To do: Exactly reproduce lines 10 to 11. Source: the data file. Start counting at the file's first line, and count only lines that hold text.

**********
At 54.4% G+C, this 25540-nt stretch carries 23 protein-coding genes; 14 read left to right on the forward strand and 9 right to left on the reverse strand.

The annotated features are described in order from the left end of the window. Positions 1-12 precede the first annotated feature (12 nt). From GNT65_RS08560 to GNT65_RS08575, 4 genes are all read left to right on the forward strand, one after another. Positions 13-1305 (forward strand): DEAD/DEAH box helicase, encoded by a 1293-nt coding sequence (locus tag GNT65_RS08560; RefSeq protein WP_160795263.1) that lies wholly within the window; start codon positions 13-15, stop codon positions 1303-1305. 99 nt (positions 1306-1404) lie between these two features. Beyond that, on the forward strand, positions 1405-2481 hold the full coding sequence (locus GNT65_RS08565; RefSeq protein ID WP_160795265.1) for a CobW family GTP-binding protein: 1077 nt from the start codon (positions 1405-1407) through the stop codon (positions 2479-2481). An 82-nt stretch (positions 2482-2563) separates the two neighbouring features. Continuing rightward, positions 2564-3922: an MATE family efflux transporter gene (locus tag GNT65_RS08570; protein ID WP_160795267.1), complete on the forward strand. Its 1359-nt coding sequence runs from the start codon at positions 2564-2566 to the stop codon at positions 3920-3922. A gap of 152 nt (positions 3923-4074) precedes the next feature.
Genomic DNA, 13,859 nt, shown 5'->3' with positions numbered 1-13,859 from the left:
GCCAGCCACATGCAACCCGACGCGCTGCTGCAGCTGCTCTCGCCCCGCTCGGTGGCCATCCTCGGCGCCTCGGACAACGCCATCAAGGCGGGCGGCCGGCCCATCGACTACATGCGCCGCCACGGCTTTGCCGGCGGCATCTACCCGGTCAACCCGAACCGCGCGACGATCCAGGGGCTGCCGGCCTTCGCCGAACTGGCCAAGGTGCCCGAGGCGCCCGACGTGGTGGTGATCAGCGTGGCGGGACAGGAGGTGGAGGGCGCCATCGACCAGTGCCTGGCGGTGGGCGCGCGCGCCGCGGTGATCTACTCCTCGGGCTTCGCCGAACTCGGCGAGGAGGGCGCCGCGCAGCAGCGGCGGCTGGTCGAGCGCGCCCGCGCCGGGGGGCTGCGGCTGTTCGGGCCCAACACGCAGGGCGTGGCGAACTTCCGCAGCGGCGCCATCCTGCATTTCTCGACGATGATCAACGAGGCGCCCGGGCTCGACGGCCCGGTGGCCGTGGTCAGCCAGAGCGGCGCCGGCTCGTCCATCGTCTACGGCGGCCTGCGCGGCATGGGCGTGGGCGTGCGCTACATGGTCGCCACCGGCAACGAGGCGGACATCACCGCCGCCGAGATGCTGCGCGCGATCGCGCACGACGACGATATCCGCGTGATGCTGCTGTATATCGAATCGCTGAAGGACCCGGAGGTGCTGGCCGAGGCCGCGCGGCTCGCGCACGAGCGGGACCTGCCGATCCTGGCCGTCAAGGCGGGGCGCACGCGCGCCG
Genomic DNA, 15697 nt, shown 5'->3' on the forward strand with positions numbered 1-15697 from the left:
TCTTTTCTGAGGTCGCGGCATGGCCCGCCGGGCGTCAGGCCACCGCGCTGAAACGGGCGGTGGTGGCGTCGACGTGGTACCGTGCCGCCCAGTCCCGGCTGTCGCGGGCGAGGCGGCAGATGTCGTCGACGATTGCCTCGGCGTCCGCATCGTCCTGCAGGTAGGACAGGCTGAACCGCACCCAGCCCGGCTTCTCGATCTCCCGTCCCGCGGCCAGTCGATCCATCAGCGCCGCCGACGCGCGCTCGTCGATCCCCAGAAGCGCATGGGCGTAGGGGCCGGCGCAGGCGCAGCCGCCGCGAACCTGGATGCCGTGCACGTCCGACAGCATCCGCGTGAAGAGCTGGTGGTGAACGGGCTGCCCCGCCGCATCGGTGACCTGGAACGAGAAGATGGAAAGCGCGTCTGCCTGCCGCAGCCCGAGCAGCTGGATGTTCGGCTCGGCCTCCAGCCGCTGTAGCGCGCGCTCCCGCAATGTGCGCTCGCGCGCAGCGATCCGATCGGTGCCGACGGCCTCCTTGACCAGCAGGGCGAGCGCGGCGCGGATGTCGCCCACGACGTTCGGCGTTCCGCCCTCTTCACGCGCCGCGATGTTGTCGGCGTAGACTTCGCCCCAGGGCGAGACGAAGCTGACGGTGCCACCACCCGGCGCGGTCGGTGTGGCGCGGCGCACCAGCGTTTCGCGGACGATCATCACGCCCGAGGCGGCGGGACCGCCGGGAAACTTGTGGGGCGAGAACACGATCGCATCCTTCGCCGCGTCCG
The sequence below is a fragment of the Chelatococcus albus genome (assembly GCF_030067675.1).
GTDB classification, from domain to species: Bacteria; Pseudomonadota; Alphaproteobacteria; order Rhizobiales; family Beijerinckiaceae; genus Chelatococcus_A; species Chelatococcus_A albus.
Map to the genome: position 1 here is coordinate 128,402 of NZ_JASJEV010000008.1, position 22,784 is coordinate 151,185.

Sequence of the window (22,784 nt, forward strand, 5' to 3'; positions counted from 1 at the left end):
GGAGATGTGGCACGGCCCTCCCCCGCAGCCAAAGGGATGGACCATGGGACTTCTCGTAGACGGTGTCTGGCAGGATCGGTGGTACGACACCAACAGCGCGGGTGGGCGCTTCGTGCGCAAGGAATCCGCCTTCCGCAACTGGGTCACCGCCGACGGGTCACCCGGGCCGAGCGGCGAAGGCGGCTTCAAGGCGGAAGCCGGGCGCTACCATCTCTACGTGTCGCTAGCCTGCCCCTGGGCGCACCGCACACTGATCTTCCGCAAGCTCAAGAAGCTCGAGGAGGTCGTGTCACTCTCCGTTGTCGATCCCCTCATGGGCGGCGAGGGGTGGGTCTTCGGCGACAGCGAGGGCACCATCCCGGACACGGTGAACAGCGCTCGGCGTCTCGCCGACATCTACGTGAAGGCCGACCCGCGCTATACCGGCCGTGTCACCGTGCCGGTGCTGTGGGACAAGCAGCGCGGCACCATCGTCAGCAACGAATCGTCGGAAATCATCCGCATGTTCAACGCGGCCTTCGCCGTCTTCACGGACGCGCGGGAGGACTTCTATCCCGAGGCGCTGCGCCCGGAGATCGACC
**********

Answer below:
Sequence of the window (22,784 nt, forward strand, 5' to 3'; positions counted from 1 at the left end):
GGAGATGTGGCACGGCCCTCCCCCGCAGCCAAAGGGATGGACCATGGGACTTCTCGTAGACGGTGTCTGGCAGGATCGGTGGTACGACACCAACAGCGCGGGTGGGCGCTTCGTGCGCAAGGAATCCGCCTTCCGCAACTGGGTCACCGCCGACGGGTCACCCGGGCCGAGCGGCGAAGGCGGCTTCAAGGCGGAAGCCGGGCGCTACCATCTCTACGTGTCGCTAGCCTGCCCCTGGGCGCACCGCACACTGATCTTCCGCAAGCTCAAGAAGCTCGAGGAGGTCGTGTCACTCTCCGTTGTCGATCCCCTCATGGGCGGCGAGGGGTGGGTCTTCGGCGACAGCGAGGGCACCATCCCGGACACGGTGAACAGCGCTCGGCGTCTCGCCGACATCTACGTGAAGGCCGACCCGCGCTATACCGGCCGTGTCACCGTGCCGGTGCTGTGGGACAAGCAGCGCGGCACCATCGTCAGCAACGAATCGTCGGAAATCATCCGCATGTTCAACGCGGCCTTCGCCGTCTTCACGGACGCGCGGGAGGACTTCTATCCCGAGGCGCTGCGCCCGGAGATCGACC